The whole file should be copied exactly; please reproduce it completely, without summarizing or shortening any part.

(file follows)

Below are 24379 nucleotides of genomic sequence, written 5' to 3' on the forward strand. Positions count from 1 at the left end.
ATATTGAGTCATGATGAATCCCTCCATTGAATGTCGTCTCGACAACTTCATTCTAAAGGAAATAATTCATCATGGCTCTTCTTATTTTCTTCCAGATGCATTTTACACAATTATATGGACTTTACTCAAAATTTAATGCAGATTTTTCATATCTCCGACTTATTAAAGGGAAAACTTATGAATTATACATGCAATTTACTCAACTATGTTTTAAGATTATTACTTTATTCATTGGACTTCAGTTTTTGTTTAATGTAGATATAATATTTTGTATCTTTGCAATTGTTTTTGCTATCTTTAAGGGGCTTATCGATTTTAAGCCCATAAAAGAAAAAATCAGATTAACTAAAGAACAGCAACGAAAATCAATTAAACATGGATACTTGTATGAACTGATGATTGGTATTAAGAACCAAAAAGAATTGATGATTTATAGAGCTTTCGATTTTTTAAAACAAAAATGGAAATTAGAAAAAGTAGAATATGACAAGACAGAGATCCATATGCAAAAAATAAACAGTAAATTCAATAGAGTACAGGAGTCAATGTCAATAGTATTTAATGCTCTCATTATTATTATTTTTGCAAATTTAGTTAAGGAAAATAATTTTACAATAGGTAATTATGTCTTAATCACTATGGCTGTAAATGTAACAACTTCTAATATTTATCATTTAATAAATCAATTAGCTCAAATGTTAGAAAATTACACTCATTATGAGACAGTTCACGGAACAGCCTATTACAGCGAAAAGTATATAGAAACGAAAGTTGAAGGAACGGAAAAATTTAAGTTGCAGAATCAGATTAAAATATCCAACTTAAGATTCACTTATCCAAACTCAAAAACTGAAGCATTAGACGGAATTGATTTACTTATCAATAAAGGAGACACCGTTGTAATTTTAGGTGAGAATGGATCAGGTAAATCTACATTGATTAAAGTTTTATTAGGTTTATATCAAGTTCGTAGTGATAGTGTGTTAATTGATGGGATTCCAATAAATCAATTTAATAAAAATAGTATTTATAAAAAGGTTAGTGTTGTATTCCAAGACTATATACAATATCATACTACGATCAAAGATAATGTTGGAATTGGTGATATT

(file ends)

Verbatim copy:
Below are 24379 nucleotides of genomic sequence, written 5' to 3' on the forward strand. Positions count from 1 at the left end.
ATATTGAGTCATGATGAATCCCTCCATTGAATGTCGTCTCGACAACTTCATTCTAAAGGAAATAATTCATCATGGCTCTTCTTATTTTCTTCCAGATGCATTTTACACAATTATATGGACTTTACTCAAAATTTAATGCAGATTTTTCATATCTCCGACTTATTAAAGGGAAAACTTATGAATTATACATGCAATTTACTCAACTATGTTTTAAGATTATTACTTTATTCATTGGACTTCAGTTTTTGTTTAATGTAGATATAATATTTTGTATCTTTGCAATTGTTTTTGCTATCTTTAAGGGGCTTATCGATTTTAAGCCCATAAAAGAAAAAATCAGATTAACTAAAGAACAGCAACGAAAATCAATTAAACATGGATACTTGTATGAACTGATGATTGGTATTAAGAACCAAAAAGAATTGATGATTTATAGAGCTTTCGATTTTTTAAAACAAAAATGGAAATTAGAAAAAGTAGAATATGACAAGACAGAGATCCATATGCAAAAAATAAACAGTAAATTCAATAGAGTACAGGAGTCAATGTCAATAGTATTTAATGCTCTCATTATTATTATTTTTGCAAATTTAGTTAAGGAAAATAATTTTACAATAGGTAATTATGTCTTAATCACTATGGCTGTAAATGTAACAACTTCTAATATTTATCATTTAATAAATCAATTAGCTCAAATGTTAGAAAATTACACTCATTATGAGACAGTTCACGGAACAGCCTATTACAGCGAAAAGTATATAGAAACGAAAGTTGAAGGAACGGAAAAATTTAAGTTGCAGAATCAGATTAAAATATCCAACTTAAGATTCACTTATCCAAACTCAAAAACTGAAGCATTAGACGGAATTGATTTACTTATCAATAAAGGAGACACCGTTGTAATTTTAGGTGAGAATGGATCAGGTAAATCTACATTGATTAAAGTTTTATTAGGTTTATATCAAGTTCGTAGTGATAGTGTGTTAATTGATGGGATTCCAATAAATCAATTTAATAAAAATAGTATTTATAAAAAGGTTAGTGTTGTATTCCAAGACTATATACAATATCATACTACGATCAAAGATAATGTTGGAATTGGTGATATT